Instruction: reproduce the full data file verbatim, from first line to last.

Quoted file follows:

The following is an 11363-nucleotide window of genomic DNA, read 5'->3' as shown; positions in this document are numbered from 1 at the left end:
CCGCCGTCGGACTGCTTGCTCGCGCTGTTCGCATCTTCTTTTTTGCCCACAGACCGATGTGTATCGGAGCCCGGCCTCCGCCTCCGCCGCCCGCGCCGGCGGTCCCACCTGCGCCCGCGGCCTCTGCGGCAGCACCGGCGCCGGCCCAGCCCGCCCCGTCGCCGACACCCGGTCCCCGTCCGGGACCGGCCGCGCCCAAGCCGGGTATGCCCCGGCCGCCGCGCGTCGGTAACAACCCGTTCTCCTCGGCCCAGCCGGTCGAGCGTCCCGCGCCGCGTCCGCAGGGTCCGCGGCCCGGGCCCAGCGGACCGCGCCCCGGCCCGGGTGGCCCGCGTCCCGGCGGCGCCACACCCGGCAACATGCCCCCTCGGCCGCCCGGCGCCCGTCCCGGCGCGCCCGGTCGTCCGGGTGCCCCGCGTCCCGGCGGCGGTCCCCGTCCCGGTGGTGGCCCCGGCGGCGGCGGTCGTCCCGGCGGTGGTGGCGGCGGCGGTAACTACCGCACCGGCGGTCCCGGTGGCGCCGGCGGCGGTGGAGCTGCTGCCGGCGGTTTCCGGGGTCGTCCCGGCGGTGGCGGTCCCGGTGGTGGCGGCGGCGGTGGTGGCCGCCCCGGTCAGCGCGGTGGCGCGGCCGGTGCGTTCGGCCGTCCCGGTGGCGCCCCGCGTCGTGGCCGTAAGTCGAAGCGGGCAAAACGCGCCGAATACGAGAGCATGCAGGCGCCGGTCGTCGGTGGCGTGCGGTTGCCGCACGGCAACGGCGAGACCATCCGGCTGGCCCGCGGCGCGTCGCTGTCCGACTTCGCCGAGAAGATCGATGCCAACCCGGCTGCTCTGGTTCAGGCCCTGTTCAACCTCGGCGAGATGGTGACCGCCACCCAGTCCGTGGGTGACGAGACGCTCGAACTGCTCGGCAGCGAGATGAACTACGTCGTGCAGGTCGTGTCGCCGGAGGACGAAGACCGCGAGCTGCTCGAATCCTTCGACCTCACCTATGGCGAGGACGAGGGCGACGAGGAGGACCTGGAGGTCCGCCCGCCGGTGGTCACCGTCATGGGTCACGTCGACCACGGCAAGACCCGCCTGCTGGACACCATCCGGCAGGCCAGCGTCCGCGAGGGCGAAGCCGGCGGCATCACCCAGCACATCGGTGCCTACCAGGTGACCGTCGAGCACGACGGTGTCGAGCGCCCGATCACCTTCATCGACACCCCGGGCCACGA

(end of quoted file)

The following is an 11363-nucleotide window of genomic DNA, read 5'->3' as shown; positions in this document are numbered from 1 at the left end:
CCGCCGTCGGACTGCTTGCTCGCGCTGTTCGCATCTTCTTTTTTGCCCACAGACCGATGTGTATCGGAGCCCGGCCTCCGCCTCCGCCGCCCGCGCCGGCGGTCCCACCTGCGCCCGCGGCCTCTGCGGCAGCACCGGCGCCGGCCCAGCCCGCCCCGTCGCCGACACCCGGTCCCCGTCCGGGACCGGCCGCGCCCAAGCCGGGTATGCCCCGGCCGCCGCGCGTCGGTAACAACCCGTTCTCCTCGGCCCAGCCGGTCGAGCGTCCCGCGCCGCGTCCGCAGGGTCCGCGGCCCGGGCCCAGCGGACCGCGCCCCGGCCCGGGTGGCCCGCGTCCCGGCGGCGCCACACCCGGCAACATGCCCCCTCGGCCGCCCGGCGCCCGTCCCGGCGCGCCCGGTCGTCCGGGTGCCCCGCGTCCCGGCGGCGGTCCCCGTCCCGGTGGTGGCCCCGGCGGCGGCGGTCGTCCCGGCGGTGGTGGCGGCGGCGGTAACTACCGCACCGGCGGTCCCGGTGGCGCCGGCGGCGGTGGAGCTGCTGCCGGCGGTTTCCGGGGTCGTCCCGGCGGTGGCGGTCCCGGTGGTGGCGGCGGCGGTGGTGGCCGCCCCGGTCAGCGCGGTGGCGCGGCCGGTGCGTTCGGCCGTCCCGGTGGCGCCCCGCGTCGTGGCCGTAAGTCGAAGCGGGCAAAACGCGCCGAATACGAGAGCATGCAGGCGCCGGTCGTCGGTGGCGTGCGGTTGCCGCACGGCAACGGCGAGACCATCCGGCTGGCCCGCGGCGCGTCGCTGTCCGACTTCGCCGAGAAGATCGATGCCAACCCGGCTGCTCTGGTTCAGGCCCTGTTCAACCTCGGCGAGATGGTGACCGCCACCCAGTCCGTGGGTGACGAGACGCTCGAACTGCTCGGCAGCGAGATGAACTACGTCGTGCAGGTCGTGTCGCCGGAGGACGAAGACCGCGAGCTGCTCGAATCCTTCGACCTCACCTATGGCGAGGACGAGGGCGACGAGGAGGACCTGGAGGTCCGCCCGCCGGTGGTCACCGTCATGGGTCACGTCGACCACGGCAAGACCCGCCTGCTGGACACCATCCGGCAGGCCAGCGTCCGCGAGGGCGAAGCCGGCGGCATCACCCAGCACATCGGTGCCTACCAGGTGACCGTCGAGCACGACGGTGTCGAGCGCCCGATCACCTTCATCGACACCCCGGGCCACGA